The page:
Iraq: Neocon War Pimp attacks Brits
Frederick Kagan, one of the architects of the surge strategy, warned that the British departure risked creating "bad feeling" among US troops, some of whom may face extended terms of duty as a result.
He spoke out after the deaths of three British soldiers in Afghanistan, killed by bombs dropped from a US aircraft, placed new strains on the alliance in the other main military theatre.
In an outspoken interview, Mr Kagan condemned British politicians for failing to understand how best to tackle Islamic extremists, and for refusing to increase the size of the Armed Forces so they could pull their full weight in Iraq.
Details of the number of US troops required to take over were disclosed by a senior British officer, who asked not to be named. He also revealed that commanders at the Ministry of Defence were "irritated" by the growing criticism from the US of their handling of Basra.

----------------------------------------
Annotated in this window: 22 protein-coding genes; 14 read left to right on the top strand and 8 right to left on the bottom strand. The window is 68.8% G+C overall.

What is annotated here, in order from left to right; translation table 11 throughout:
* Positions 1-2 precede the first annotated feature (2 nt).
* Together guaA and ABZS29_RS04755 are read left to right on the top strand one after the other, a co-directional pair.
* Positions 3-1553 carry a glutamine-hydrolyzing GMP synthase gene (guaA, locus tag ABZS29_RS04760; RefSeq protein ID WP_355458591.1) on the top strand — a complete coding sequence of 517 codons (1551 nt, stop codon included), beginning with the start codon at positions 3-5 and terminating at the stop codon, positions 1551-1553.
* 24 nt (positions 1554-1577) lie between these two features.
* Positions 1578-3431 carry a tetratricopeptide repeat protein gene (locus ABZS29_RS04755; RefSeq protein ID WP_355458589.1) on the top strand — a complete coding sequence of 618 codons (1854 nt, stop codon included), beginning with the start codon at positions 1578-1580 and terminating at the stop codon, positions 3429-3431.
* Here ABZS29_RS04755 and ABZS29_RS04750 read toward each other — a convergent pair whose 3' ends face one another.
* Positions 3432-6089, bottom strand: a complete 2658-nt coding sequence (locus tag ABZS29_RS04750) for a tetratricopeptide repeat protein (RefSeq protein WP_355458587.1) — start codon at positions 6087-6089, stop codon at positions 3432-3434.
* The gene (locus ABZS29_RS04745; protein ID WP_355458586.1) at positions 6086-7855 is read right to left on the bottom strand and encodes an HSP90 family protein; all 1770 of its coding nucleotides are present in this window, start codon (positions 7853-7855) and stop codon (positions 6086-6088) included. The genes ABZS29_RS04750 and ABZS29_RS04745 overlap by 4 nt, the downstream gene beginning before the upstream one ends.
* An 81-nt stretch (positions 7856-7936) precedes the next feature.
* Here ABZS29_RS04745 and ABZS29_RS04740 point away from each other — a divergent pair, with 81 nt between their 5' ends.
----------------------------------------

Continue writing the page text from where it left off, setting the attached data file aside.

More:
To fill the vacuum, US Army chiefs may have to break a promise not to extend operational tours in Iraq beyond the current 15 month maximum, or risk diverting a significant number of the extra soldiers currently in Baghdad for the troop surge.
Mr Kagan, who has just returned from Iraq, said: "The likeliest effect of British withdrawal from Basra is to keep an American unit in country for longer than they would like. I do worry about the short term effects on the relationship between the two countries. It will create bad feeling with American soldiers if they can't go home because the British have left." Link